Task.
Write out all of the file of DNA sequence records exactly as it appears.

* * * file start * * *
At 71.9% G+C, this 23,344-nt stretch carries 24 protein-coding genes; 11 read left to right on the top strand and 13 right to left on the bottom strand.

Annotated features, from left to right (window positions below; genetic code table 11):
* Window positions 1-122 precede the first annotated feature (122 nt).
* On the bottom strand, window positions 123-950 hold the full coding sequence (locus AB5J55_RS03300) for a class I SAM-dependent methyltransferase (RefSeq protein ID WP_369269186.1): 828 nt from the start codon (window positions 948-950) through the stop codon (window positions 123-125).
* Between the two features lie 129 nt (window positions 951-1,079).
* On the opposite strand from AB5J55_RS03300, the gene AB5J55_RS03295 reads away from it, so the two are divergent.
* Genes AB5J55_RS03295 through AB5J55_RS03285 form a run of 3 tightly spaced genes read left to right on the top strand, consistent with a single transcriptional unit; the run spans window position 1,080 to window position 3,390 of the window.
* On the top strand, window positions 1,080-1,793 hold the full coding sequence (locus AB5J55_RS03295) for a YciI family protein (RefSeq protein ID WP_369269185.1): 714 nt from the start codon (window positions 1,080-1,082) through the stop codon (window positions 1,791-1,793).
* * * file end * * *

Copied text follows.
At 71.9% G+C, this 23,344-nt stretch carries 24 protein-coding genes; 11 read left to right on the top strand and 13 right to left on the bottom strand.

Annotated features, from left to right (window positions below; genetic code table 11):
* Window positions 1-122 precede the first annotated feature (122 nt).
* On the bottom strand, window positions 123-950 hold the full coding sequence (locus AB5J55_RS03300) for a class I SAM-dependent methyltransferase (RefSeq protein ID WP_369269186.1): 828 nt from the start codon (window positions 948-950) through the stop codon (window positions 123-125).
* Between the two features lie 129 nt (window positions 951-1,079).
* On the opposite strand from AB5J55_RS03300, the gene AB5J55_RS03295 reads away from it, so the two are divergent.
* Genes AB5J55_RS03295 through AB5J55_RS03285 form a run of 3 tightly spaced genes read left to right on the top strand, consistent with a single transcriptional unit; the run spans window position 1,080 to window position 3,390 of the window.
* On the top strand, window positions 1,080-1,793 hold the full coding sequence (locus AB5J55_RS03295) for a YciI family protein (RefSeq protein ID WP_369269185.1): 714 nt from the start codon (window positions 1,080-1,082) through the stop codon (window positions 1,791-1,793).